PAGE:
As a parent or coach, you hope that the kids on your team start to form the type of lasting bonds that you remember from your days of playing. Unfortunately, bullying is a common problem, and its effects can last a lifetime. Developing appropriate social skills is just as important as developing sports skills, so you need to remember that your coaching duties go far beyond teaching the rules of the game.
Take charge of your team. Be aware of what’s happening between the kids and step in when it’s appropriate.
Set the Tone
Start the season off by detailing your expectations when it comes to behavior. Tell the kids that you won’t tolerate poor sportsmanship or bullying. Consider establishing consequences for bad behavior. For instance, a kid caught bullying might have to sit out the game. Once you’ve established these rules, you need to stand by them, even if it means that you’re not able to use your best player.
Be an Example
Kids often mimic the behavior of the adults in their lives. Almost everyone has seen a coach who shouts insults at the referees and belittles kids in an attempt to push them to work harder. If you’re calling people names, you’re creating an environment that enables the kids to feel comfortable doing the same. Instead, work hard to be the type of coach who encourages all players. Show every single person the type of respect you want your players to show.
Kids who are “outsiders” are often the victims of bullying, and coaches can do a lot to make sure that none of the kids feel left out. Plan group outings outside of the traditional practices. Assign partners rather than letting kids choose their own partner to help each kid get to know the other players on the team. While it’s only natural for kids to find a few they feel closer to, a coach can guide the team members to always remember to include everyone.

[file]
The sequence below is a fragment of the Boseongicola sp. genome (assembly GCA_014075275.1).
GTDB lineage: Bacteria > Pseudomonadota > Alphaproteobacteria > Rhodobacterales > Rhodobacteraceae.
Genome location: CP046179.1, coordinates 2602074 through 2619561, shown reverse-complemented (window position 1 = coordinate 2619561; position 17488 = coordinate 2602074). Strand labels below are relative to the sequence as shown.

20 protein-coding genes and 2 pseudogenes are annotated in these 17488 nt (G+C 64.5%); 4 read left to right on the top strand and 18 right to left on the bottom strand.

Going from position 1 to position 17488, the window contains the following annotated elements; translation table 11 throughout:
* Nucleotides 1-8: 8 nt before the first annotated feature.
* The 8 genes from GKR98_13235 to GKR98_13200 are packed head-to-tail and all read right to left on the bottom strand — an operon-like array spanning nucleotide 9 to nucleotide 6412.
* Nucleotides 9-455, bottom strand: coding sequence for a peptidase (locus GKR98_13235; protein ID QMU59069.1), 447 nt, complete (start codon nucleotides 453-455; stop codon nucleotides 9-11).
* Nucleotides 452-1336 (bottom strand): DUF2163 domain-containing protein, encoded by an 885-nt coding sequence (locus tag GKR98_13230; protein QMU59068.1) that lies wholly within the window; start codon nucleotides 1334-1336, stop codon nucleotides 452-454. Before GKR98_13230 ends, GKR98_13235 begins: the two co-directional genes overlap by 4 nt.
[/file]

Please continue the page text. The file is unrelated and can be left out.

Play All Athletes
This isn’t a professional league. Kids join sports teams to have fun, make friendships, and develop a few sports skills. Kids who spend most of the game sitting on the benches will not feel like they’re truly part of the team and may be more likely to get bullied. It’s your job to help each boy or girl realize that they have something to contribute to the team. They may not be the best thrower or the fastest runner, but they still have a role to play. As a coach, you can do this by making sure that each kid gets a fair shot at playing the game.
Squash Bullying Behavior
Don’t turn a blind eye to bullying behavior. While it’s normal for kids to occasionally poke fun, you need to watch out for the times when this “rough housing” goes too far. Let parents know that you want to hear about bullying. Make sure that your team knows they can come to you. Talk to the team when bullying becomes a problem and follow through on consequences if you catch a kid bullying another.
Coaching isn’t just about winning games, it’s about turning kids into strong leaders who do the right thing. When you set the right tone and example for all of your players, you can build a team that’s free from bullying.
Jessica Kane is a writer for SteelLocker Sports. A leading provider of sporting goods and training programs for coaches, players, parents and institutions with a primary focus on youth sports.
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